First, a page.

ASA to audit 4 constitutionally-funded organizations, starting with UBG

KEELEY MEIER                                  SHAUNA PAULI   

JESSICA RUF                                     KATIE WRIGHT         

The Augustana Student Association (ASA) is implementing a four-year rotating audit for the four student organizations that receive constitutional funds each year, such as the Union Board of Governors (UBG), the Viking Days Committee, Recreational Services and SKOL.  

Beginning with UBG, Augustana’s primary entertainment organization, ASA will investigate how funds are used and whether the attendance at events justifies those allocated funds.

Each semester, ASA receives a budget of roughly $122,000 from a portion of the student activity fees. UBG receives 45 percent (about $55,000) of the budget and SKOL receives 10 percent (about $12,000). Viking Days receives 15 percent (about $18,000) and Recreational Services receives a fixed $5,000 per semester.

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ASA began the year with a deficit of $1,873.29 due to outstanding service hours from last fall, according to ASA treasurer Darwin Garcia. Each fall, new student leader training is offered to club leaders with a $150 payoff. Before receiving that money, however, clubs must complete 10 hours of service to be renewed as a group for the next year.

In addition, student clubs can record volunteer hours in exchange for funding. These funds come from the Service Opportunity Fund (SOF) which typically holds $5,000.

“The amount we owed for those hours was more than the amount we had in our account, so they just planned on paying that once we began this year,” Garcia said.

ASA discussed the idea of an audit prior to the deficit.

“Right now, our constitution says we’re allowed to perform an audit of the funds of any organization without prior notice,” Garcia said. “What we want to do is make that more specific so that in the future this is done every year.”

Hunter Lipinski, Administration and Planning Committee senator, said it’s something that needed to be done.

“This year, we realized how much money is getting spread out everywhere and that we don’t have enough money to necessary fulfill what we’re here to do: approve requests,” Lipinski said.

Garcia said the deficit increased the need for an audit after ASA had to explain to students why it could not fully fund their organization’s requests. “(UBG’s) Forty-five percent is a good chunk, and then (the organizations) start asking why 45 percent, or does anybody look into how they’re spending their money effectively?”

Because of its deficit, ASA has denied full funding to many of the clubs’ Leadership Development Fund (LDF) requests and Community Development Fund (CDF) requests, Garcia said.

Garcia said ASA can’t fully fund every request because it needs to reserve money for future requests. “If we fully fund them, then we would find ourselves saying no to future organizations,” Garcia said. “It’s impacted them because they’re not getting all the money they need. Instead, they’re getting a fraction of their request.”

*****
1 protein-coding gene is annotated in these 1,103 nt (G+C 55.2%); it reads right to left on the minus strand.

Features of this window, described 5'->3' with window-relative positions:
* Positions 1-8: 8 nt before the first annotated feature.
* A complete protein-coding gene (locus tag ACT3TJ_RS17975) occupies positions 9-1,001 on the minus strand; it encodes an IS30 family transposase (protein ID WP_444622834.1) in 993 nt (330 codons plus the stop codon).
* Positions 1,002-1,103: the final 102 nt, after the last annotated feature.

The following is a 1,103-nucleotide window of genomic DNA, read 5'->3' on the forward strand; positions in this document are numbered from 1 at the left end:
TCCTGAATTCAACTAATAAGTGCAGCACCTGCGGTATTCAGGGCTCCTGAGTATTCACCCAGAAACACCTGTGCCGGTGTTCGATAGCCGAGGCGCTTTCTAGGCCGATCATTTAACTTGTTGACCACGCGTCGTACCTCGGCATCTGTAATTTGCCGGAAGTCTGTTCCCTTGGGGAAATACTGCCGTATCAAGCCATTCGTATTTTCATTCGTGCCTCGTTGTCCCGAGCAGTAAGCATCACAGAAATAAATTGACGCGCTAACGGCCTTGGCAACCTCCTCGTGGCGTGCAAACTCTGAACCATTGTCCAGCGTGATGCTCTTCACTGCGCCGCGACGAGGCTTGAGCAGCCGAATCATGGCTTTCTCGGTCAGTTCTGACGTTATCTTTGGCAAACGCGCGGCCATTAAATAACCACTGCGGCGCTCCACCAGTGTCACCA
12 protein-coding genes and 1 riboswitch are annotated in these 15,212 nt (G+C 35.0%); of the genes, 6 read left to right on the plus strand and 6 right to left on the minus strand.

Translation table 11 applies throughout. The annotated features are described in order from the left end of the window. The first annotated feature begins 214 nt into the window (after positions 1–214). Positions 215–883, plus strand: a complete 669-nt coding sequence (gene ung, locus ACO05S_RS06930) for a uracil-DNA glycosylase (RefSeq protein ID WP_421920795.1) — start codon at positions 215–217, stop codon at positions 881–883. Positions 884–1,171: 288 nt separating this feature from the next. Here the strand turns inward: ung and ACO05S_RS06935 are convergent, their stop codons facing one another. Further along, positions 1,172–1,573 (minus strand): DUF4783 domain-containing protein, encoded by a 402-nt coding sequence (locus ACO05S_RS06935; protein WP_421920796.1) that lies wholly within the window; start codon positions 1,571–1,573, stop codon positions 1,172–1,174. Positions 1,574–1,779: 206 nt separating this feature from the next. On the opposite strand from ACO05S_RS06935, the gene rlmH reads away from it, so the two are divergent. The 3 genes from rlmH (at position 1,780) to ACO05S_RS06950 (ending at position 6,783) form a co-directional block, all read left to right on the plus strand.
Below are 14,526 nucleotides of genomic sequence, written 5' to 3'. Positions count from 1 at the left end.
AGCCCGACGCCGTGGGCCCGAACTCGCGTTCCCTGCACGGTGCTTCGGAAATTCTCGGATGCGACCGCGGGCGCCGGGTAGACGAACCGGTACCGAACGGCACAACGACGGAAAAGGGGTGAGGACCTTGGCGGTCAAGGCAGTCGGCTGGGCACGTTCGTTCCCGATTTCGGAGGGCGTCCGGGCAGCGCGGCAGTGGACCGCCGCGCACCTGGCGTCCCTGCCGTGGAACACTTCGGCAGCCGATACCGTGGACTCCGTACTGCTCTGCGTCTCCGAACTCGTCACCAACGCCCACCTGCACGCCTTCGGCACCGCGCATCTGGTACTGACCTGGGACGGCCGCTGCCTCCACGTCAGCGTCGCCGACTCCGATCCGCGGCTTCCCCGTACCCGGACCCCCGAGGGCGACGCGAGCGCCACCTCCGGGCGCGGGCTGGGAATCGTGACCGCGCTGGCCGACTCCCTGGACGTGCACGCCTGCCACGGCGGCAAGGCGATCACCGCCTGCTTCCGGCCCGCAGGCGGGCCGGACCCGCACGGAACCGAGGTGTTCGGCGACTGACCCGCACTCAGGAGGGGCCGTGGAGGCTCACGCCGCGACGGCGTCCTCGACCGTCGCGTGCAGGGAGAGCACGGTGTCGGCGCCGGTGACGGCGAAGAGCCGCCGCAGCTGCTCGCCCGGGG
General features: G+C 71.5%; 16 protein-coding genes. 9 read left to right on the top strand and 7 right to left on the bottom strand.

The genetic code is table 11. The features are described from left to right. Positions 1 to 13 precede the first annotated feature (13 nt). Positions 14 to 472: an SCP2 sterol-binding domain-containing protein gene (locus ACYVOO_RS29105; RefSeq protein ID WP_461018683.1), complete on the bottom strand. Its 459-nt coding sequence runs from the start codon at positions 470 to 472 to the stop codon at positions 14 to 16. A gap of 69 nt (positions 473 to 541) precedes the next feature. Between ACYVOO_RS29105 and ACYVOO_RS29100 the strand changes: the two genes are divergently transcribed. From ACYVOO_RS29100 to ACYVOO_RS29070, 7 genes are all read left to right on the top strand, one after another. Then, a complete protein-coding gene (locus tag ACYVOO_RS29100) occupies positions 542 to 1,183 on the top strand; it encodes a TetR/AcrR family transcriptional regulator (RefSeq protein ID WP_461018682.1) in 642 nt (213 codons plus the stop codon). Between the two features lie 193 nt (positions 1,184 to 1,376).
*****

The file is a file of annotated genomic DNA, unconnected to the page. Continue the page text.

“The constitution says you have to give a certain amount of money to these groups and that’s never really been looked at or challenged,” Lipinski said.

Out of 107 student organizations, only four receive constitutional funding. Other organizations must request funds from the LDF and CDF. Together, these accounts contain 5.32 percent of the entire ASA budget and can cover anything from airfare and hotels to campus speakers to menstrual products.

(Click on gallery to enlarge photos and view captions.)

The HAPPY. organization, which provides free access to menstrual products, has been one of the most recent organizations to have its funding request only partially fulfilled.

“It’s a human right to provide for things that are naturally occurring,” founder Manaal Ali said. “A lot of people can’t afford it, so if they can’t afford to combat something that is so natural to human nature, that’s not really fair.”

Ali requested the funding for more dispensers, menstrual guides, diva cup giveaways and period bags. The organization received only $1,200 of the $2,000 they asked for.

“I was very appreciative. They went out of their way to give us something, and it’s better than nothing. I’m glad they didn’t reject it,” Ali said.

Ali’s goal is for HAPPY. to be recognized by the ASA constitution, which would guarantee annual funding. “I don’t think I’m going to focus on the money aspect, but rather, putting it into the constitution so I never have to ask for money again.”

“It’s a human right to provide for things that are naturally occurring. A lot of people can’t afford it, so if they can’t afford to combat something that is so natural to human nature, that’s not really fair.”

Ali said she thinks implementing an audit is a good idea. “I don’t know what my student activities is going towards. I don’t really do school events,” she said. “Like, coffeeshops are great but providing free menstrual products is even better. I think transparency would be good for everybody.”

The Augustana chapter of the National Student Speech Language Hearing Association (NSSLHA) also requested funds from ASA this year. In November, NSSLHA presidents McKenna Hotovy and Molly Winter led 18 other students on a trip to Boston to attend the American Speech Language Hearing Association (ASHA) convention.

The purpose of the trip, Hotovy said, was to meet graduate school admissions counselors, learn the latest techniques and research, and learn about employment opportunities. In order to attend the convention, NSSLHA members needed to pay their own flights (about $200), meals (about $125), membership fee ($60), and convention fee ($225 per person). In total, each NSSLHA member needed about $610 to attend the convention.

NSSLHA held over 15 fundraisers for this year’s trip, but the organization couldn’t raise enough money to make the trip affordable. To help cover more of the costs, NSSLHA treasurer Stacie Soderstrom asked ASA for a grant. ASA was not able to cover the full cost of the ASHA fees, but it granted them $2,250 out of the $4,500 they asked for. The money helped lower the cost of hotel rooms, but members still paid for most of the trip themselves.